Inspecting a house is a daunting task.
Standing in front and looking at a house, an inspector can become overwhelmed by the sheer number of things that need to be checked in order to do a thorough inspection.
It seems enormous; and it is.
Look around the room you are in. Imagine that you need to examine and assess every item; from pencils to windows, walls to computer.
Take a minute to see how many items there really are in our everyday environment. How would you begin?
How would you be sure you did not miss something?
You would need to list everything. You would need to break the items down into categories and systematically go through them and report your findings in a logical way.
The first time you did it this would be an extremely tedious and slow process; if you wanted to do a thorough job.
But when you completed the task you would learn ways to do it better the next time. You would become more efficient.
Your list would be pre-made to show what is typically found in similar rooms, you would have preset ways to check each type of thing and what it should be like, and you would leave spaces for unforeseen items.
Eventually you would have a system and, given practice, you could do the job relatively quickly and efficiently.
Now, a Home Inspector does not have to deal with the minutia of pencils or non-home related electronics like computers; but does need to inspect the windows, walls, doors, outlets, plumbing, furnace, and on, and on, and on.
The approach to complicated questions is often to simplify the problem.
We inspect a complex house by breaking it down into its basic sub-parts and those sub-parts into their components, and then inspect each of those, one at a time.
When we are done with all of the parts, we are done with the whole house.
We break it down into its sections; the roof, the exterior walls, the exterior grounds, the garage, etc. We then break each of the sections down into its relevant components, for example: the garage.
The garage has basic components like doors, floors, walls, door opener, etc. As we inspect each of these components we look at each from three perspectives. We inspect each component for its Condition, its Operation, and its Safety.
If a garage door opener is newer and appears in good condition then we note that and report on it. If it opens and closes as designed we note that it operates and report that as well.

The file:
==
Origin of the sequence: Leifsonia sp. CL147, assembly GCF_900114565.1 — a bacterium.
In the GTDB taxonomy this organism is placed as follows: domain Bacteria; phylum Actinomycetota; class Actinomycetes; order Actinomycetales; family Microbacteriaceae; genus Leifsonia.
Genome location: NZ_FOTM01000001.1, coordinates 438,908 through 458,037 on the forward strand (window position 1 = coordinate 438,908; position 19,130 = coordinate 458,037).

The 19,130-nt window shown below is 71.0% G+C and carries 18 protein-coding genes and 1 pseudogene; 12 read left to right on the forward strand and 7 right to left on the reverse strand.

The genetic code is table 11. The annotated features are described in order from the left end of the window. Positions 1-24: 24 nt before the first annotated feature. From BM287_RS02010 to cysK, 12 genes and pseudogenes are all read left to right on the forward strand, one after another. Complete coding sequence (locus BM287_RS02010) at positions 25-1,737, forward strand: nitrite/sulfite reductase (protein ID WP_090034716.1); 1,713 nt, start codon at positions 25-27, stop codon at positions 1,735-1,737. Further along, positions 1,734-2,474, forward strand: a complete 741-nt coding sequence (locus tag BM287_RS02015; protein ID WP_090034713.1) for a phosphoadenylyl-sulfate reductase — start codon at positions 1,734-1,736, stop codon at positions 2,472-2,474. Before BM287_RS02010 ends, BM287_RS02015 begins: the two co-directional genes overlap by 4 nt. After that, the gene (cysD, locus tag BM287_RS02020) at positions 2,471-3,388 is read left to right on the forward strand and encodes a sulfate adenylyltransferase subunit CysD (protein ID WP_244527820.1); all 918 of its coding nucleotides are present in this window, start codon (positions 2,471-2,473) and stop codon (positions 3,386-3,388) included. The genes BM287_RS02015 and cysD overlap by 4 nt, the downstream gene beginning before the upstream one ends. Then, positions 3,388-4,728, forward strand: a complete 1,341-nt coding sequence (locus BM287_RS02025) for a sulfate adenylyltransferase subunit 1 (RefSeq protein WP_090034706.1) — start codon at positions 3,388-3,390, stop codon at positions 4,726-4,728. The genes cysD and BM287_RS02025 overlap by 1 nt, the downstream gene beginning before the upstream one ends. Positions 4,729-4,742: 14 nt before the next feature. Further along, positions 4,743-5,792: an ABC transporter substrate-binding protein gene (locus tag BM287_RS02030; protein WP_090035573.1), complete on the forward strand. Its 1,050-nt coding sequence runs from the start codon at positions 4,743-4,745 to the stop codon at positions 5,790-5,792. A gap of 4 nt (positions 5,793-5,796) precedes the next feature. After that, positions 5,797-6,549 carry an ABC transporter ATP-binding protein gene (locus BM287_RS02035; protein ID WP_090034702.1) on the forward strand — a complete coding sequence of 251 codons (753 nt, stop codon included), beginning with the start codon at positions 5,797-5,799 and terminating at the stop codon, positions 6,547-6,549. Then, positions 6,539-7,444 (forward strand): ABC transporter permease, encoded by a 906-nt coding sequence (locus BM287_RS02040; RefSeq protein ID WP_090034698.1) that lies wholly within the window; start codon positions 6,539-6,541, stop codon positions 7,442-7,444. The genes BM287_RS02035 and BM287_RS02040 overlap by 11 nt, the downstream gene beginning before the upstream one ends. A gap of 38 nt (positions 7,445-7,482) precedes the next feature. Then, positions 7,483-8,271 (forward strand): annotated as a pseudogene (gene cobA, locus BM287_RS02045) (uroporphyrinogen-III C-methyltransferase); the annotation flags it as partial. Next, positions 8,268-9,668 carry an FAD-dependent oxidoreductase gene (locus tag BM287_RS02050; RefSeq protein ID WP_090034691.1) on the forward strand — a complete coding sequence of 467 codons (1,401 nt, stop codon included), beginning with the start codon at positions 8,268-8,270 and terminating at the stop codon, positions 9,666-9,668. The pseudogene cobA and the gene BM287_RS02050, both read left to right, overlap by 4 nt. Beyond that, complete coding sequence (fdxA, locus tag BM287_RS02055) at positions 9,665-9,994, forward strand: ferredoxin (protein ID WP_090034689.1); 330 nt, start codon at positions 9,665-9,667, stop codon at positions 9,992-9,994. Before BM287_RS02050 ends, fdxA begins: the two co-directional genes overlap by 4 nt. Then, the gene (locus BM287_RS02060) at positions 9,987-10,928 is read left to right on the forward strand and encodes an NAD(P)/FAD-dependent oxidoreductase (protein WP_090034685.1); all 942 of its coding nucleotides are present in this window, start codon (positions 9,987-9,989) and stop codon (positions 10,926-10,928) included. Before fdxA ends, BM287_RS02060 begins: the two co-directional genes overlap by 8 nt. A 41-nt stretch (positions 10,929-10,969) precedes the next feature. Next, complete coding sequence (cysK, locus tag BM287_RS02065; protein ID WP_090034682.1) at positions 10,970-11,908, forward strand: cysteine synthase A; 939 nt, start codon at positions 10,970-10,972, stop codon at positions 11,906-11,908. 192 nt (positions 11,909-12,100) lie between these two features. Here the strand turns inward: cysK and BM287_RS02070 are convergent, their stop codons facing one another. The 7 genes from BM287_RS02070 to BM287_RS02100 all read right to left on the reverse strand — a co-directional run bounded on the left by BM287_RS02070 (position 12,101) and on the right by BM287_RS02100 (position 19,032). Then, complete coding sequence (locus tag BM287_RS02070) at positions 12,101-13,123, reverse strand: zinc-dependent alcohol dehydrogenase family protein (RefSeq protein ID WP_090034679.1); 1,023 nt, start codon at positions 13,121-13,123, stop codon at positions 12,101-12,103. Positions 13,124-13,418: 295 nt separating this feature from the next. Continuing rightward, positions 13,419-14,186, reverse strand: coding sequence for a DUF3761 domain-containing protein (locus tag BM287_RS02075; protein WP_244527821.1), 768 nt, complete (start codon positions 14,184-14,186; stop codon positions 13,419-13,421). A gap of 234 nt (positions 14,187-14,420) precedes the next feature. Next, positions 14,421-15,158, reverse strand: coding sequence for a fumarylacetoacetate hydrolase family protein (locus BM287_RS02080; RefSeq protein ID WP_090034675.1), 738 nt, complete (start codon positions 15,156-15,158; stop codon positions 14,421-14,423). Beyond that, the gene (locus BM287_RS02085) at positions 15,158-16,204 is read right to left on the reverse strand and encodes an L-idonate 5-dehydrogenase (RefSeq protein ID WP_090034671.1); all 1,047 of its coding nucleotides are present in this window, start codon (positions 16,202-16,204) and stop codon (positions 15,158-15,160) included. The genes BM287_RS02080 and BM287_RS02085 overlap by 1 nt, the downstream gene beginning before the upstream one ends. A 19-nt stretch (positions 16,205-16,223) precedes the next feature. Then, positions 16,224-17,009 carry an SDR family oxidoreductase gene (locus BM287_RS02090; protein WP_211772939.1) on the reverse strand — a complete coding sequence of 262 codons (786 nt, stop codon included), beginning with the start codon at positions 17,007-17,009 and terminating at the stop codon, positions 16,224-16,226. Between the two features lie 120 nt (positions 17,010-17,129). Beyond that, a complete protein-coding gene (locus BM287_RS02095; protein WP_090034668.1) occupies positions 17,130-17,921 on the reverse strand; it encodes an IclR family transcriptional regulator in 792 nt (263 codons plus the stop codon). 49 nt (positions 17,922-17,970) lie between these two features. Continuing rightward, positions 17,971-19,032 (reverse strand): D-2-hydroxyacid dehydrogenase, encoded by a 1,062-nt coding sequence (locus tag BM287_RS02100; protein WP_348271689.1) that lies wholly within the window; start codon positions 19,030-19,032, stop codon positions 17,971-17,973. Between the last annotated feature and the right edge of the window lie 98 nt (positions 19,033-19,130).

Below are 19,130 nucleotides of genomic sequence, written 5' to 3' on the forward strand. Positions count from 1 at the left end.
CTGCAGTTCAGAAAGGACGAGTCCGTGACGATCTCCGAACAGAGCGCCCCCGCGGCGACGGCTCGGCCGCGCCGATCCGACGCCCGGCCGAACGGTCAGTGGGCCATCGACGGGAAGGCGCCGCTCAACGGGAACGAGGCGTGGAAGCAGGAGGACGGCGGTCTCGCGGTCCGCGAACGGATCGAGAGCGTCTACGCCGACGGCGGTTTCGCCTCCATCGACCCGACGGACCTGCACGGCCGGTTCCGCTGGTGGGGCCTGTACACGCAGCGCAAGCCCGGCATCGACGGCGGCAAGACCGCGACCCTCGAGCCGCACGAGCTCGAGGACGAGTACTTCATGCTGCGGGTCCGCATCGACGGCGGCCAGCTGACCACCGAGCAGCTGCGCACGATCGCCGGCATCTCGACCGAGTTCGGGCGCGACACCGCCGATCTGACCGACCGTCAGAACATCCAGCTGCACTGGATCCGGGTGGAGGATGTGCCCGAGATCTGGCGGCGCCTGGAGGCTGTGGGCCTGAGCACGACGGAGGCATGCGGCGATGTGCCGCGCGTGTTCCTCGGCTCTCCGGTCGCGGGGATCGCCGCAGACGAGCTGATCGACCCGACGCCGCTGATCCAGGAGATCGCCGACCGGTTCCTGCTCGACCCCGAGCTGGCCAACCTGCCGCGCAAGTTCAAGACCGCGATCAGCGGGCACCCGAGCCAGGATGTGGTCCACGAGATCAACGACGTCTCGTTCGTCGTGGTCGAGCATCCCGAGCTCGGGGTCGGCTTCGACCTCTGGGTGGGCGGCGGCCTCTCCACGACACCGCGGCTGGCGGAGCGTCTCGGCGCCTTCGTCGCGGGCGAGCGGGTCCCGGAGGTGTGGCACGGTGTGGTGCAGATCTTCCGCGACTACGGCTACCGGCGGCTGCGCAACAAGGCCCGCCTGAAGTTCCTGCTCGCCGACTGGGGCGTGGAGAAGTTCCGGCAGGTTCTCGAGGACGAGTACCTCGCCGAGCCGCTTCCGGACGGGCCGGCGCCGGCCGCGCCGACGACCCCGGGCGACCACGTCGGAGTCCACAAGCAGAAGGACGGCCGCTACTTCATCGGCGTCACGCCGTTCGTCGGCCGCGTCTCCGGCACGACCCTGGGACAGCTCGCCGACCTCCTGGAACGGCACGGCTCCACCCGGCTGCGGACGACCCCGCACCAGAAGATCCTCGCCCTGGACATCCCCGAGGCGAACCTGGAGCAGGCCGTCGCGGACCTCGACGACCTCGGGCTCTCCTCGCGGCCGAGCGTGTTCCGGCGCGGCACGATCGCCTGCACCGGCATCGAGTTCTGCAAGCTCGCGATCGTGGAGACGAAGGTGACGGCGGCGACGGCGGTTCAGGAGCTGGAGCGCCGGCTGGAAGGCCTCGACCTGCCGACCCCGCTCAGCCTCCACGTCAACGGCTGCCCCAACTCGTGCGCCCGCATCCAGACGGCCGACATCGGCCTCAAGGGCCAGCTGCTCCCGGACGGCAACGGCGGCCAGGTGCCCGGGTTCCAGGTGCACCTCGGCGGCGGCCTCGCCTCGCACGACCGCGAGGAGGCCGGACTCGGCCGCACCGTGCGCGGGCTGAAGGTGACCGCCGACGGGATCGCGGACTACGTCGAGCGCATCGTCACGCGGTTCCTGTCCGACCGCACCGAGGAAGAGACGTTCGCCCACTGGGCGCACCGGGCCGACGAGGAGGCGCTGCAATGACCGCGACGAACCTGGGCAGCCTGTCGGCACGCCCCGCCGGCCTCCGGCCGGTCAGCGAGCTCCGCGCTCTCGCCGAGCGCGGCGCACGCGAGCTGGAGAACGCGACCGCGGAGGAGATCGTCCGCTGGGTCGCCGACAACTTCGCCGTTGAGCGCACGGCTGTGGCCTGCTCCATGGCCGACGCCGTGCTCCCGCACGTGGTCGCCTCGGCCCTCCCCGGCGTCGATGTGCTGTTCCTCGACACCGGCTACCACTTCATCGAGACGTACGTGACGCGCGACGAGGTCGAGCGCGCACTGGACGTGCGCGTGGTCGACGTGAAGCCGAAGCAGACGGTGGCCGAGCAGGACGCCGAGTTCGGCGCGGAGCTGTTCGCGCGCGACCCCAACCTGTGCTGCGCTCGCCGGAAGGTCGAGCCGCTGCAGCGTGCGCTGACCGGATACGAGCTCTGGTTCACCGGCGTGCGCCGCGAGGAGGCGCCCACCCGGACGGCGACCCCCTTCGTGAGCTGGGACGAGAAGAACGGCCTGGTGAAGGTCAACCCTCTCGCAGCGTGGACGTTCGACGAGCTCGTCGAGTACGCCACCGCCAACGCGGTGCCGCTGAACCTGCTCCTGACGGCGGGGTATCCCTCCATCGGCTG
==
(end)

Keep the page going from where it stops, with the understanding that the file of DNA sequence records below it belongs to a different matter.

If the overhead door stops and reverses when we break the beam of the electric eye sensor or apply resistance as if someone were under the closing door, then its safety features are also functioning and we report.
Let’s look at a roof as a section. One component of the roof is the covering. What is its condition? Is this covering older; newer; slate; architectural shingle?
Is this roof operating properly? We look to see if the roof is leaking. If it is not leaking then we know the roof covering is performing its operation properly.
Perhaps there is cement tile that looks loose and possibly unsafe. We then move on to the next components like the gutters and downspouts. After doing all the separate components of the roof we move on to the next section.
After we have completed all the sections we are done with the entire house; systematically and thoroughly.
The worksheet (or list as mentioned above) is the primary tool for good home inspection. It will have listed all of the sections with all of the components.
All the inspector has to do is follow the worksheet section by section, component by component. The worksheet acts as a guide, and by following the worksheet exactly you will ensure that nothing is overlooked and ensure a thorough, complete inspection.
I recommend that you order your worksheet sections in the order you want to inspect. Order them logically (like outside to inside –top to bottom) and just stay on track, don’t jump around, and don’t become sidetracked; if you do this you won’t miss any sections or components.
A good reporting system should already have all of the components laid out for you and all you have to do is arrange the sections into the order you wish to inspect to check things off piece by piece.
Personally, I start outside and then move inside – top to bottom, ending in the basement.
Some inspectors prefer to start in the basement and end outside at their vehicle, to do the final paperwork there.
This is a matter of personal choice.
The important thing is that you not skip over any sections or any components within a section, and follow a set routine each and every time to ensure a complete inspection.